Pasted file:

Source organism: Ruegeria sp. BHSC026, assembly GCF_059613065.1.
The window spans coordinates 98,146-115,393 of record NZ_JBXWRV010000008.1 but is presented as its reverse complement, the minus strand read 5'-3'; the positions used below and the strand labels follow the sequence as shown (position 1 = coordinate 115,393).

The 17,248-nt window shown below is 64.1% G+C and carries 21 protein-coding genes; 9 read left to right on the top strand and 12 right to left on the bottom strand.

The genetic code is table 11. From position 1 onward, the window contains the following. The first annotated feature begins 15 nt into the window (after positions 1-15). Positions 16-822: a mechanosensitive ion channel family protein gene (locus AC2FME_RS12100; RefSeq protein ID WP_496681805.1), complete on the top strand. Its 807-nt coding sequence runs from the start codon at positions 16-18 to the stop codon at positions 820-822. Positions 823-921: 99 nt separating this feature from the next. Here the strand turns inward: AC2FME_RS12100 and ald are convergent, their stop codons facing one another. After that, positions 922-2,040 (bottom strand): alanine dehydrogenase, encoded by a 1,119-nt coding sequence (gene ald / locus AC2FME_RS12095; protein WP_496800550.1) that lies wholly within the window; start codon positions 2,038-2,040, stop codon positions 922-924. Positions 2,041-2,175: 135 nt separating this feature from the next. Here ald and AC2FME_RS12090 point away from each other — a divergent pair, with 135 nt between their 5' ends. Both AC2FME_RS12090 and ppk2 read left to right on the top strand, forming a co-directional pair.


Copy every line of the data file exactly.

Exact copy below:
Source organism: Ruegeria sp. BHSC026, assembly GCF_059613065.1.
The window spans coordinates 98,146-115,393 of record NZ_JBXWRV010000008.1 but is presented as its reverse complement, the minus strand read 5'-3'; the positions used below and the strand labels follow the sequence as shown (position 1 = coordinate 115,393).

The 17,248-nt window shown below is 64.1% G+C and carries 21 protein-coding genes; 9 read left to right on the top strand and 12 right to left on the bottom strand.

The genetic code is table 11. From position 1 onward, the window contains the following. The first annotated feature begins 15 nt into the window (after positions 1-15). Positions 16-822: a mechanosensitive ion channel family protein gene (locus AC2FME_RS12100; RefSeq protein ID WP_496681805.1), complete on the top strand. Its 807-nt coding sequence runs from the start codon at positions 16-18 to the stop codon at positions 820-822. Positions 823-921: 99 nt separating this feature from the next. Here the strand turns inward: AC2FME_RS12100 and ald are convergent, their stop codons facing one another. After that, positions 922-2,040 (bottom strand): alanine dehydrogenase, encoded by a 1,119-nt coding sequence (gene ald / locus AC2FME_RS12095; protein WP_496800550.1) that lies wholly within the window; start codon positions 2,038-2,040, stop codon positions 922-924. Positions 2,041-2,175: 135 nt separating this feature from the next. Here ald and AC2FME_RS12090 point away from each other — a divergent pair, with 135 nt between their 5' ends. Both AC2FME_RS12090 and ppk2 read left to right on the top strand, forming a co-directional pair.